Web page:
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We look at how the Principles of War podcast is going to work, what we want to do and how we are going to do it.
We discuss how terrain plays a part in the outcomes of battles and we will be looking at leadership.
What role does leadership play in battle? What about Post H-Hour Execution and leadership? We look at some examples from General Grant’s experiences that lead him to be the Commander of the Army of the Potomac.
We discuss each of the principles and give a brief example of why each is important.
Selection and the Maintenance of the Aim. Probably the most important of the principles.
Concentration of Force – My strategy is 1 against 10 – my tactics 10 against 1. The
Economy of effort – if you aren’t the main effort, you will be short of everything except the enemy.
Co-operation – why is this so difficult to achieve. We briefly looked at the problems with co-operation for the D-Day landings.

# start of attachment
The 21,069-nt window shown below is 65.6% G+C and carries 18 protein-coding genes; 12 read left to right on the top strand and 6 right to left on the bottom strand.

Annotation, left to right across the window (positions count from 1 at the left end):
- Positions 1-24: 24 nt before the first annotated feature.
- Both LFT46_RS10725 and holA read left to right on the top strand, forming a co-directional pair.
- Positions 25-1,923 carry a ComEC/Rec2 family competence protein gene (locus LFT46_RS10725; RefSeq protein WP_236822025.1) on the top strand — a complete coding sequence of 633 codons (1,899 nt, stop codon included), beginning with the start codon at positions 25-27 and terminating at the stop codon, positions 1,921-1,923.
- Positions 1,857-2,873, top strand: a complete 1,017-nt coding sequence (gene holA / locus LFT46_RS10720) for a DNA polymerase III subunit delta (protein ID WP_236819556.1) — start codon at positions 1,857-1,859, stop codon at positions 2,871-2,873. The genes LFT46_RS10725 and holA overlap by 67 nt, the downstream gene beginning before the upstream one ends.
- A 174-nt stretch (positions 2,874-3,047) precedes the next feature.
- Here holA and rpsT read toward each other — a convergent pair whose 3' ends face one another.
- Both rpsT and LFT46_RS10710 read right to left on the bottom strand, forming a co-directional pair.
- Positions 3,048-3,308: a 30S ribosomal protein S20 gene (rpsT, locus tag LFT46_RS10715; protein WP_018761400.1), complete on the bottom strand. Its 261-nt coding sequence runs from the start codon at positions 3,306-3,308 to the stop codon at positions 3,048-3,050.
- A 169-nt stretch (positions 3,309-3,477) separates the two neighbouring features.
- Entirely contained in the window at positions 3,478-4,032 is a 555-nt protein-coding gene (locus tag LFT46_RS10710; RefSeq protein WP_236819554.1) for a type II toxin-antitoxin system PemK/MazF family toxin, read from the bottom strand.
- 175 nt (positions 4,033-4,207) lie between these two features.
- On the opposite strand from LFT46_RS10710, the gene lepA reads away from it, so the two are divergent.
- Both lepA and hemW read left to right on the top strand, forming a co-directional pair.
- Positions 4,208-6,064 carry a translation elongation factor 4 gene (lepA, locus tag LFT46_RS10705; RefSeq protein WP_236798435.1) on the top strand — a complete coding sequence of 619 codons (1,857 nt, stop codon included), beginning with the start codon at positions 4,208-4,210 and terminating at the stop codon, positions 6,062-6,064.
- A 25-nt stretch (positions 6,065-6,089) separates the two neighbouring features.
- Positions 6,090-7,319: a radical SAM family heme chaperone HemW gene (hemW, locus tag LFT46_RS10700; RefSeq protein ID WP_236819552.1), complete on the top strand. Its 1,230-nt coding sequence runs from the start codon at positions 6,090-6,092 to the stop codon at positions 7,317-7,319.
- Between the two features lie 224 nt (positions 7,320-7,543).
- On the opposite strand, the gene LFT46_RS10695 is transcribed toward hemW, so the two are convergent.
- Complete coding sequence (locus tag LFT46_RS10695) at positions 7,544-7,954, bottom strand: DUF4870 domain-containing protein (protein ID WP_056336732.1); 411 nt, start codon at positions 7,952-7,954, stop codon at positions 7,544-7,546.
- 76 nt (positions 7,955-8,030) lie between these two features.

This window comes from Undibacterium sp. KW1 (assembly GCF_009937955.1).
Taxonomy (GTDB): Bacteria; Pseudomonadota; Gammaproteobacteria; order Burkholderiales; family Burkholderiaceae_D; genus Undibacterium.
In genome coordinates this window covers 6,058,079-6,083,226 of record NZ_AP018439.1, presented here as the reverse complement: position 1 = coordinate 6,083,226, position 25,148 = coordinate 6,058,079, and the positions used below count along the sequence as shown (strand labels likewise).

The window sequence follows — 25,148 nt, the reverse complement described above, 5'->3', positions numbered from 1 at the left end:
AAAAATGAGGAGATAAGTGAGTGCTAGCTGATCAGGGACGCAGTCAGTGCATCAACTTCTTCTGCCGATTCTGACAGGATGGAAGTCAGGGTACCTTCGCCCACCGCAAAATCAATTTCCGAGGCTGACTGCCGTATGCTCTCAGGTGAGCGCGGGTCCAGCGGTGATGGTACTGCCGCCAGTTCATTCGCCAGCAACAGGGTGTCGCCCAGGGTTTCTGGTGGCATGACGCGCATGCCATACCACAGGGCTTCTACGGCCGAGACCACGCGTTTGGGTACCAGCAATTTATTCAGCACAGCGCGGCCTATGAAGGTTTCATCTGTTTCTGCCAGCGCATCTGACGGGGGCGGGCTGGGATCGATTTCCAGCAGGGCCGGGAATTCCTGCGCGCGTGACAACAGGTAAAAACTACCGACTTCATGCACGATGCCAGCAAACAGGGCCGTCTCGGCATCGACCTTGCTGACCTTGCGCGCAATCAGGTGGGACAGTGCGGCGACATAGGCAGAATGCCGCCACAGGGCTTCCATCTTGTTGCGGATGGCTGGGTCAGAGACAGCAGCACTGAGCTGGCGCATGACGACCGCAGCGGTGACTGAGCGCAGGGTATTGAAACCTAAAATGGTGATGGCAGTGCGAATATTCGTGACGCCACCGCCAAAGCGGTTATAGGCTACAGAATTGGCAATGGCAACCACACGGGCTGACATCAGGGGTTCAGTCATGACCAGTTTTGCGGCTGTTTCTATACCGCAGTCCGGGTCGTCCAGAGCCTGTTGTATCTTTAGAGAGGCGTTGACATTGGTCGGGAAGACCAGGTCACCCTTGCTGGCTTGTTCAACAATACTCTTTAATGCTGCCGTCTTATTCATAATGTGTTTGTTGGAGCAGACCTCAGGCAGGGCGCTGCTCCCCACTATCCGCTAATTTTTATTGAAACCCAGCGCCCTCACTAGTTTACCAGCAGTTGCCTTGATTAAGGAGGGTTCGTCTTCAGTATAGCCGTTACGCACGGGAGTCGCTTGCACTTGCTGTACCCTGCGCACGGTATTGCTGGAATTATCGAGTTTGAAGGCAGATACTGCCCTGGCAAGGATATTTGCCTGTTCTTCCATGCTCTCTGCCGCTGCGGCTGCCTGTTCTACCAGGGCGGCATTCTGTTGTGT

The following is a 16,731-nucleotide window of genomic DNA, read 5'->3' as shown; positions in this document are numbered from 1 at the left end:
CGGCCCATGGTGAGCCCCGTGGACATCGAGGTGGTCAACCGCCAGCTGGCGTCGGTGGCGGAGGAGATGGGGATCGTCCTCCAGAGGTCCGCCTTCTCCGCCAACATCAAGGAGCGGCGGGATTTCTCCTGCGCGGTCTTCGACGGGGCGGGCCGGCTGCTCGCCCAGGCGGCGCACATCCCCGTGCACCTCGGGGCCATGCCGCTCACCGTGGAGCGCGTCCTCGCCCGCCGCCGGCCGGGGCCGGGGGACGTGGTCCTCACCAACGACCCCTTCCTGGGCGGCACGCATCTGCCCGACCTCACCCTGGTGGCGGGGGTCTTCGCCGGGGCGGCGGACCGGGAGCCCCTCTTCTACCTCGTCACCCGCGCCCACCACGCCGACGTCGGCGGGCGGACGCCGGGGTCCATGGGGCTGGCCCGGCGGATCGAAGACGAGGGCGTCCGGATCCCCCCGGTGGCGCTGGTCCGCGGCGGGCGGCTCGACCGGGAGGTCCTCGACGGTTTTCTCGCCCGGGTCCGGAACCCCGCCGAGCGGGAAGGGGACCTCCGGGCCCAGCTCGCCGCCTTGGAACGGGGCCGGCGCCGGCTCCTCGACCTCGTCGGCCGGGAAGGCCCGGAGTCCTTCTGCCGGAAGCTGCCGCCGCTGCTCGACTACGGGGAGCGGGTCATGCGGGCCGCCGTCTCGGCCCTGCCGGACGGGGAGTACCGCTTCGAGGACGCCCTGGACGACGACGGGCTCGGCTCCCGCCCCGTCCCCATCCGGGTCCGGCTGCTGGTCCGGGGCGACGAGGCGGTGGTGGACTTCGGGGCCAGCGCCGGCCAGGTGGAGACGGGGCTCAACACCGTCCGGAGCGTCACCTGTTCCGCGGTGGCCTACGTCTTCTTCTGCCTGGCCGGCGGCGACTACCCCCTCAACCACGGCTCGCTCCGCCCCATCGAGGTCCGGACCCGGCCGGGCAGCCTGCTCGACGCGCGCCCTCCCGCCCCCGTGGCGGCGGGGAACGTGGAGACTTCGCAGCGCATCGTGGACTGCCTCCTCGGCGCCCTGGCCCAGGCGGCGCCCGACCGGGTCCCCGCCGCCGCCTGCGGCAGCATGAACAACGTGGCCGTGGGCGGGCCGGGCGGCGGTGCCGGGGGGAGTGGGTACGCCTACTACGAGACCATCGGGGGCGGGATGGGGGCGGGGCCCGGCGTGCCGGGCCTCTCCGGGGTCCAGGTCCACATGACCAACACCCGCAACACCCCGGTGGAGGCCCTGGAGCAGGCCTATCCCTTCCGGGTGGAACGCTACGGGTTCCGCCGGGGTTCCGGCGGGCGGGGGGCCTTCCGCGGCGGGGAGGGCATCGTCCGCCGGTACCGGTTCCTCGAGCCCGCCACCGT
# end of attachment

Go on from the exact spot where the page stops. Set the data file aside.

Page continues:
Security – Truth is so precious it should be attended by a bodyguard of lies.
Surprise – To surprise the enemy is to defeat them. The Germans driving through the Ardennes forest in 1940. We talk briefly about technical surprise.
Flexibility – Auftragtaktik and Mission Command. We look at Yom Kippur.
Offensive Action – Britzkrieg.
Sustainment – Supplies set the left and right of arc of what is possible. Sherman’s march to the sea and the Atlantic Conveyor in the Falklands.
Morale – The Army of the Potomac after the Battle of the Wilderness.
Sun Tzu said -The art of war is of vital importance to the State. It is a matter of life and death, a road either to safety or to ruin. Hence it is a subject of inquiry which can on no account be neglected.
This is why we need to understand the principles of war.